National Guard Committed to Suicide Prevention Year-round

By Air Force Master Sgt. Erich B. Smith, National Guard BureauSeptember 29, 2023

Deputy Secretary of Defense Kathleen H. Hicks recognizes the Guam National Guard's suicide prevention efforts at the Department of Defense's annual Suicide Prevention Awareness Recognition Ceremony in the Pentagon Hall of Heroes, Sept. 6, 2023. (Department of Defense photo by Chad J. McNeeley)
Deputy Secretary of Defense Kathleen H. Hicks recognizes the Guam National Guard's suicide prevention efforts at the Department of Defense's annual Suicide Prevention Awareness Recognition Ceremony in the Pentagon Hall of Heroes, Sept. 6, 2023. (Department of Defense photo by Chad J. McNeeley) (Photo Credit: Chad J. McNeeley) VIEW ORIGINAL

ARLINGTON, Va. – The National Guard’s commitment to fighting suicide remains steadfast, according to Guard officials, and goes beyond September, which the Department of Defense recognizes as National Suicide Awareness and Prevention Month.

Army Lt. Col. Crystal Huff, chief of Warrior Resilience and Fitness for the National Guard Bureau personnel division, said that committing a month to generate awareness about suicide prevention underscores the profound connection between people and mission success.

“People [are the Guard’s] No. 1 asset,” she said. “When you show people they matter, and they feel valued, that leads to a healthier force. So, there’s a direct link between taking care of people and increasing readiness.”

But that mindset, she added, shouldn’t be confined to a month.

“The great thing about September is that we’re able to talk about it, amplify it and magnify the importance of it,” said Huff. “But we must make time to connect throughout the year.”

The Guam National Guard set a compelling example of strengthening bonds by weaving the Defense Suicide Prevention Office theme “Connect to Protect” into a tapestry of impactful campaigns, outreach events, resources and educational initiatives.

One such event, “Chalk the Walk,” invited Guam Guard families to inscribe uplifting messages in chalk, fostering a supportive atmosphere. During the holiday season, their “Combat the Holiday Blues” campaign raised awareness through strategic promotional materials at various events.

More recently, coordinators and senior leaders helped inspire nearly 500 Guam Guard members to submit messages on “strength cards” that were used during a prayer breakfast.

“Our programs and initiatives stress that support comes from all levels and that we must all work together to protect ourselves and each other while combating the stigma around seeking help for mental health and suicide,” said Guam Guard suicide prevention coordinators.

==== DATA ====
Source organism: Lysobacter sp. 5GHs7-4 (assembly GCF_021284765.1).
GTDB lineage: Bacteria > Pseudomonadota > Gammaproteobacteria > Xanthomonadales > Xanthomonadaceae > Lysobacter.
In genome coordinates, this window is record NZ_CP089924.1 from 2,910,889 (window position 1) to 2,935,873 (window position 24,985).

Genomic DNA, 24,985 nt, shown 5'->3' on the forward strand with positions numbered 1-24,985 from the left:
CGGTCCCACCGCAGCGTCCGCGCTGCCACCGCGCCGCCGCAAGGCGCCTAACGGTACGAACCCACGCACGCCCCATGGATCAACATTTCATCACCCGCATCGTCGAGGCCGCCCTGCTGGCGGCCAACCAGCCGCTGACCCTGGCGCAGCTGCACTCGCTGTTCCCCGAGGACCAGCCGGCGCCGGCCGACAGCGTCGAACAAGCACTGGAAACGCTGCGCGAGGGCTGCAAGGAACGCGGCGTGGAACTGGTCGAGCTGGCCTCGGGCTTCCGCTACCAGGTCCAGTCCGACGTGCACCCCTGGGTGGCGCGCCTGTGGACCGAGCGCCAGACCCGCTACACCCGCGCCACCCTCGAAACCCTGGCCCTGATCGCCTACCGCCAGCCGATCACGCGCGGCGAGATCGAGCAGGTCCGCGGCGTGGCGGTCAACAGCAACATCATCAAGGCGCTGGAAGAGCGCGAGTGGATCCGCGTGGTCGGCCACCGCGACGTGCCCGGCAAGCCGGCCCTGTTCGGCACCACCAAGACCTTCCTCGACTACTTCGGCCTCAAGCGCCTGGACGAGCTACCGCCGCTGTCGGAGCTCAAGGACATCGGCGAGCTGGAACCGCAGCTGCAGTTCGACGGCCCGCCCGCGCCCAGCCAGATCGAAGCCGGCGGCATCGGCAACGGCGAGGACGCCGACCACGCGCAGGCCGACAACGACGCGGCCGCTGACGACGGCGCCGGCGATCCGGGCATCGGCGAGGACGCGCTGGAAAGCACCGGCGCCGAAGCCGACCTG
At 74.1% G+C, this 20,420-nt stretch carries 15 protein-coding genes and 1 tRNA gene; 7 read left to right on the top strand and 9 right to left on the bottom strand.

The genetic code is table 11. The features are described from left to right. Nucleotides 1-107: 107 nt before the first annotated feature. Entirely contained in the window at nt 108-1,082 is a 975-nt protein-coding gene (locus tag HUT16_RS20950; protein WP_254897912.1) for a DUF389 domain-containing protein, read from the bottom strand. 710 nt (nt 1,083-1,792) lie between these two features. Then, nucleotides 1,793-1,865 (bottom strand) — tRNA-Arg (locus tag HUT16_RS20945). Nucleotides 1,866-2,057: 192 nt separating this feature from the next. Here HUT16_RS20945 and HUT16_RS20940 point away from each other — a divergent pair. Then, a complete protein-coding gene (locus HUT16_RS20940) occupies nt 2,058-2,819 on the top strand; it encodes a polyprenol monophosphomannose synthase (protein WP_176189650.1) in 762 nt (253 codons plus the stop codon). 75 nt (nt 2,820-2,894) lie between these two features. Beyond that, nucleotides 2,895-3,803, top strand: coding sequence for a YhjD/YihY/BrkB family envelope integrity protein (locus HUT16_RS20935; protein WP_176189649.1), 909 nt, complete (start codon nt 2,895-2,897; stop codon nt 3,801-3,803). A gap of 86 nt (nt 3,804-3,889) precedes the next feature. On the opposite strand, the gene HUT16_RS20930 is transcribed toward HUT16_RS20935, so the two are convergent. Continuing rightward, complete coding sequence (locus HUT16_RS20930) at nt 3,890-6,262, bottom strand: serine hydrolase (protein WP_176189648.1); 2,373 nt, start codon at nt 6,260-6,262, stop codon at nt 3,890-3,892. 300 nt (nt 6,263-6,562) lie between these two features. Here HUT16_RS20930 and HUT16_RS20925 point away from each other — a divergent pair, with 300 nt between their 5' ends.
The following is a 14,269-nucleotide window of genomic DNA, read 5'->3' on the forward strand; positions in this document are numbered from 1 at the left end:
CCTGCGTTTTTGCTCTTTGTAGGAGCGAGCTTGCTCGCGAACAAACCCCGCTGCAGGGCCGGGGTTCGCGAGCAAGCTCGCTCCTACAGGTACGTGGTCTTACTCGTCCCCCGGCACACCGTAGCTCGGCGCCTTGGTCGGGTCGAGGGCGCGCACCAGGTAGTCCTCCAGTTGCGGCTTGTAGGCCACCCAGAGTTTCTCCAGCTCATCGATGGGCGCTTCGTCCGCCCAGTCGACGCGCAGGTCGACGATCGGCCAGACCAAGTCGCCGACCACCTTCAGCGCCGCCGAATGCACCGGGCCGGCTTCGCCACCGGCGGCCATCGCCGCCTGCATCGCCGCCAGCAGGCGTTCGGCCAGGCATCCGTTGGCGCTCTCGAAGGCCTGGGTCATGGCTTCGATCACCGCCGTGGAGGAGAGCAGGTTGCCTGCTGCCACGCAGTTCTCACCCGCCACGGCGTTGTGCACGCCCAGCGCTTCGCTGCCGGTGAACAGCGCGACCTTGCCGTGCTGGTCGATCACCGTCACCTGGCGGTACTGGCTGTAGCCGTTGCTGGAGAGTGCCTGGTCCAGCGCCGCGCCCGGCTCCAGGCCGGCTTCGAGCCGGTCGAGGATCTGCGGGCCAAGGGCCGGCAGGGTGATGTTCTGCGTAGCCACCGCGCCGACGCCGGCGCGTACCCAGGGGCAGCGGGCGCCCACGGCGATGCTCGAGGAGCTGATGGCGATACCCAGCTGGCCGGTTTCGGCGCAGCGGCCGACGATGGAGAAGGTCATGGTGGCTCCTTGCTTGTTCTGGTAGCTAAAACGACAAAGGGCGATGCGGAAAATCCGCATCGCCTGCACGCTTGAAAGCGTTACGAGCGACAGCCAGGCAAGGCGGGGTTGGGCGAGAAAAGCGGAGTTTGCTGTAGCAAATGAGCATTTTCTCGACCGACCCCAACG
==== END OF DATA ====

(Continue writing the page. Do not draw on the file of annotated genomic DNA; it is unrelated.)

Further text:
Deputy Defense Secretary Kathleen Hicks recognized the Guam Guard’s suicide-prevention efforts at a Pentagon ceremony.

“Our honorees’ work on suicide prevention has been more than conceptual,” Hicks said at the Sept. 6 event. “They’ve launched campaigns to get the word out on life-changing information. They’ve organized outreach events to increase awareness. They’ve helped match people to the community support systems that best suit their needs. And they’ve nurtured connectedness at every level — from individuals to the squadron, command and battalion levels — to help save lives.”

The Guam Guard is not alone in its fight against suicide. In addition to hosting year-round events, Guard units nationwide are implementing training to make lethal means less accessible and less likely to cause death — a critical step to save lives in a mental health crisis event, according to Defense Department officials.

“So, because some of the other states have done that [training] and shown success, we’ve elevated that program now to the national level, and we’re going to try to roll it out to others,” Huff said.

She said making connections remains paramount in fighting suicide, starting the first day Soldiers and Airmen begin their military journeys.

“We have to build that connection from the beginning — from the time a service member joins the ranks to the moment they leave,” she said.

In a recent public service announcement, Senior Enlisted Advisor Tony Whitehead, SEA to the chief of the National Guard Bureau, challenged Guard members to always look out for each other.

“Would you know if the Soldier or Airman standing next to you needs help?” he asked. “I strongly encourage you to reach out to a battle buddy or wingman and let them know they matter. Seek help when you need it because a healthy force is a mission-ready force.”

If you or someone you know is in crisis, contact Military and Veterans Crisis Lines. Dial 988, then press 1. For non-crisis help, visit http://militaryonesource.mil or call 1-800-342-9647.

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